Instragram asks court to throw out lawsuit over service terms
By Erin Geiger Smith | February 14, 2013 2:21 PM EST
Facebook's Instagram photo sharing service asked a federal court on Wednesday to throw out a lawsuit filed against the popular app over changes to its terms of service.
The proposed class action lawsuit was filed in San Francisco in December by an Instagram user who leveled breach of contract and other claims against the service.
Instagram last year rolled out and then amended policy changes that incensed users who feared the photo-sharing service would use their pictures without compensation.
In Wednesday's filing, Instagram argues that the plaintiff, Lucy Funes, has no right to bring her claim because she could have deleted her Instagram account before the changes in the term of service went into effect.
The changes in the terms of service were first announced on December 17 and then altered a few days later following widespread user complaints.
Funes sued the company on December 21, nearly a month before the changes in the terms of service went into effect on January 19, the court papers said.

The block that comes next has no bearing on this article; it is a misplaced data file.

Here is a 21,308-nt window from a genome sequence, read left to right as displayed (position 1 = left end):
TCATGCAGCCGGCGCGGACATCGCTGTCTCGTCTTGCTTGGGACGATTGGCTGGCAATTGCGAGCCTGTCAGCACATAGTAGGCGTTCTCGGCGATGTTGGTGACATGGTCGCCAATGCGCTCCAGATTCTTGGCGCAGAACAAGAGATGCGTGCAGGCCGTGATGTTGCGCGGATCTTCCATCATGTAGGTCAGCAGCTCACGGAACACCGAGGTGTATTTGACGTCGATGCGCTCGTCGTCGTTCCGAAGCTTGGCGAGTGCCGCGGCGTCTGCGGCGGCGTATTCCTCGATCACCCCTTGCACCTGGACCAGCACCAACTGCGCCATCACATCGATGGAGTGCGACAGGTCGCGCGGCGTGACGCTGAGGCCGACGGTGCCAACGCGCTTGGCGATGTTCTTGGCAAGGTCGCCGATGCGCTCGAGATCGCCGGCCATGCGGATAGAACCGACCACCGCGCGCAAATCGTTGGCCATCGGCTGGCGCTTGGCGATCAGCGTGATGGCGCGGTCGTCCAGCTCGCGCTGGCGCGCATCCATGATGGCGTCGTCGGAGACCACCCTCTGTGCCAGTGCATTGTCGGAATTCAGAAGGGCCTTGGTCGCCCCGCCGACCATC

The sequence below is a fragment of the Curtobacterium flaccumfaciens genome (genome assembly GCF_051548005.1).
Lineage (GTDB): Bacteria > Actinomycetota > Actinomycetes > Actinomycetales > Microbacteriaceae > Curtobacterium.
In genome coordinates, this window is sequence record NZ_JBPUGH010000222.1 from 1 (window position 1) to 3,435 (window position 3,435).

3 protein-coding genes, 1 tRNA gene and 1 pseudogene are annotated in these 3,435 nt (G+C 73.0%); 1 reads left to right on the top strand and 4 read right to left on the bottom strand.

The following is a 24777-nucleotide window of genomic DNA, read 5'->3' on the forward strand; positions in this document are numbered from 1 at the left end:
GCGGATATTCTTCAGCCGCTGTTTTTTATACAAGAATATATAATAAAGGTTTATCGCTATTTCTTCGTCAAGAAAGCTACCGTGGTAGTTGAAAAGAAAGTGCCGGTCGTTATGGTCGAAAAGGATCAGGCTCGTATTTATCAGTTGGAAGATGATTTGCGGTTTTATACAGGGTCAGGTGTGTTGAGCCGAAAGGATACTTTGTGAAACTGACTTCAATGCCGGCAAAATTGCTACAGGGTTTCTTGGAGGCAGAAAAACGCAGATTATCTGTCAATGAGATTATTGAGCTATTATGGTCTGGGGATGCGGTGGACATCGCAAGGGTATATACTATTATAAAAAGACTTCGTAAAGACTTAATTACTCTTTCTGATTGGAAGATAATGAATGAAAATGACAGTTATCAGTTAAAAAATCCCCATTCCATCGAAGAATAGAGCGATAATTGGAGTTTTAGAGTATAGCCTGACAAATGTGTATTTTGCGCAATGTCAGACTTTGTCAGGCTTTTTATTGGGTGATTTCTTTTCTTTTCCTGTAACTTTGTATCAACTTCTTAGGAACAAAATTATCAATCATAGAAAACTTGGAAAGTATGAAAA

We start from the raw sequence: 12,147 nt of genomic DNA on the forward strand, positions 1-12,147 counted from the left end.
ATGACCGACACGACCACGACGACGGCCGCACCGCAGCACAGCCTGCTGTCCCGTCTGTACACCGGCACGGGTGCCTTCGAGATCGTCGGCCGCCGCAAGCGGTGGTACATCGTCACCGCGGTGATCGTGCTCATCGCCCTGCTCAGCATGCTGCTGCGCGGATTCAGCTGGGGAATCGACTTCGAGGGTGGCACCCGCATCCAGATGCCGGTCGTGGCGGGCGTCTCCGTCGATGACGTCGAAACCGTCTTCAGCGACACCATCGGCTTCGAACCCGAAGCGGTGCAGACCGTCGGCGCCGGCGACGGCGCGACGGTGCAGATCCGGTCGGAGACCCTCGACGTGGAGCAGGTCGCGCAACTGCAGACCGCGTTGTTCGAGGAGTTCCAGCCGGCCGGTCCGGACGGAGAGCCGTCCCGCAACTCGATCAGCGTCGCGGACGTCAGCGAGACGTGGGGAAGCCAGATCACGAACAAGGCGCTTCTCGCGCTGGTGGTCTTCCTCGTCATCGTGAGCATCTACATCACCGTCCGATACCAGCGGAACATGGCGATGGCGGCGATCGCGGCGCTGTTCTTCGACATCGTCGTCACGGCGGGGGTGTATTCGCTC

She continued to use her account after that day, according to Instagram's filing.
Instagram also disputed Funes' claims that the new terms required her to transfer rights in her photos to the company.
Both the old service terms and the new ones "emphasize that owns the content she posts through Instagram's service," the filing said.
An attorney for the plaintiff was not immediately available for comment. Facebook declined to comment.
In announcing the revised terms of service in December, Instagram also announced a mandatory arbitration clause, forcing users to waive their rights to participate in a class action lawsuit except under very limited circumstances.
Following user backlash, Instagram founder and CEO Kevin Systrom retreated partially, deleting language about displaying photos without compensation.
However, Instagram kept language that gave it the ability to place ads in conjunction with user content, saying "that we may not always identify paid services, sponsored content, or commercial communications as such." It also kept the mandatory arbitration clause.
Instagram, which allows people to add filters and effects to photos and share them easily on the Internet, was acquired by Facebook in 2012 for $715 million.
(Reporting By Erin Geiger Smith; Editing by Richard Pullin)
Join the Conversation
- Tourre on stand says email in SEC case 'not accurate'
- Syrian authorities blocking access to needy in Homs - Red Cross
- Faith in European Union at low ebb, EU poll says
- Former UBS banker gets 18 months, $1 million fine, for muni bid-rigging scheme
- U.S. judge halts challenges to Detroit's bankruptcy bid